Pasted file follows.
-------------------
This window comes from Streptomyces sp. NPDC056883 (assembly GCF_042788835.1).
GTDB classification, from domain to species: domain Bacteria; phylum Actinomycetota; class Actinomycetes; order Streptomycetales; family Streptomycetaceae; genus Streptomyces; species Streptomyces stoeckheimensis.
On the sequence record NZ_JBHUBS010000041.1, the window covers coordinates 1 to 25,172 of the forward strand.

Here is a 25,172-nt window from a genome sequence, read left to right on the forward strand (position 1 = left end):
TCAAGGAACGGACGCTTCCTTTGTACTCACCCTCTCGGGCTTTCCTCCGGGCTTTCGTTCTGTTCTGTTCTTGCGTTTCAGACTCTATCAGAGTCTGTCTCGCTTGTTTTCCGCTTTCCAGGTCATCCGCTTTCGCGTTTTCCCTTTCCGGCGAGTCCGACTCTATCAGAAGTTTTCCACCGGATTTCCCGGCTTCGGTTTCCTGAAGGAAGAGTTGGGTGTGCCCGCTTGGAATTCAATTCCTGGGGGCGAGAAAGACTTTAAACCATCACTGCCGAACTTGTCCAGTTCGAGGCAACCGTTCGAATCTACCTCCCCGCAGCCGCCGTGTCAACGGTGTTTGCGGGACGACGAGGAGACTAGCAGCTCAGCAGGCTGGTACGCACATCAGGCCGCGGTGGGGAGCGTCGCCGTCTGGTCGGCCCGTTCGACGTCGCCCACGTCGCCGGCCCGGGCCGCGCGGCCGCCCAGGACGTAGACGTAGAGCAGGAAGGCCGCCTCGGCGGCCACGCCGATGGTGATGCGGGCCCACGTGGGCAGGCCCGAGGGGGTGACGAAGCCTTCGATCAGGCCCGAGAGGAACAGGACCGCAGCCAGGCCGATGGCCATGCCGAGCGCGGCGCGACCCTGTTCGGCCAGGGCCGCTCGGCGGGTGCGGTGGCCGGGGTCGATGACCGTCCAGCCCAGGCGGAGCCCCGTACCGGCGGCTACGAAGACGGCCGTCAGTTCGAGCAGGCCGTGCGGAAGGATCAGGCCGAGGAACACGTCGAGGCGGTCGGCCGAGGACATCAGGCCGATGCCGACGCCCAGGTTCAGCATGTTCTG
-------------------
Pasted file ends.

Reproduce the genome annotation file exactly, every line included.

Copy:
This window comes from Streptomyces sp. NPDC056883 (assembly GCF_042788835.1).
GTDB classification, from domain to species: domain Bacteria; phylum Actinomycetota; class Actinomycetes; order Streptomycetales; family Streptomycetaceae; genus Streptomyces; species Streptomyces stoeckheimensis.
On the sequence record NZ_JBHUBS010000041.1, the window covers coordinates 1 to 25,172 of the forward strand.

Here is a 25,172-nt window from a genome sequence, read left to right on the forward strand (position 1 = left end):
TCAAGGAACGGACGCTTCCTTTGTACTCACCCTCTCGGGCTTTCCTCCGGGCTTTCGTTCTGTTCTGTTCTTGCGTTTCAGACTCTATCAGAGTCTGTCTCGCTTGTTTTCCGCTTTCCAGGTCATCCGCTTTCGCGTTTTCCCTTTCCGGCGAGTCCGACTCTATCAGAAGTTTTCCACCGGATTTCCCGGCTTCGGTTTCCTGAAGGAAGAGTTGGGTGTGCCCGCTTGGAATTCAATTCCTGGGGGCGAGAAAGACTTTAAACCATCACTGCCGAACTTGTCCAGTTCGAGGCAACCGTTCGAATCTACCTCCCCGCAGCCGCCGTGTCAACGGTGTTTGCGGGACGACGAGGAGACTAGCAGCTCAGCAGGCTGGTACGCACATCAGGCCGCGGTGGGGAGCGTCGCCGTCTGGTCGGCCCGTTCGACGTCGCCCACGTCGCCGGCCCGGGCCGCGCGGCCGCCCAGGACGTAGACGTAGAGCAGGAAGGCCGCCTCGGCGGCCACGCCGATGGTGATGCGGGCCCACGTGGGCAGGCCCGAGGGGGTGACGAAGCCTTCGATCAGGCCCGAGAGGAACAGGACCGCAGCCAGGCCGATGGCCATGCCGAGCGCGGCGCGACCCTGTTCGGCCAGGGCCGCTCGGCGGGTGCGGTGGCCGGGGTCGATGACCGTCCAGCCCAGGCGGAGCCCCGTACCGGCGGCTACGAAGACGGCCGTCAGTTCGAGCAGGCCGTGCGGAAGGATCAGGCCGAGGAACACGTCGAGGCGGTCGGCCGAGGACATCAGGCCGATGCCGACGCCCAGGTTCAGCATGTTCTG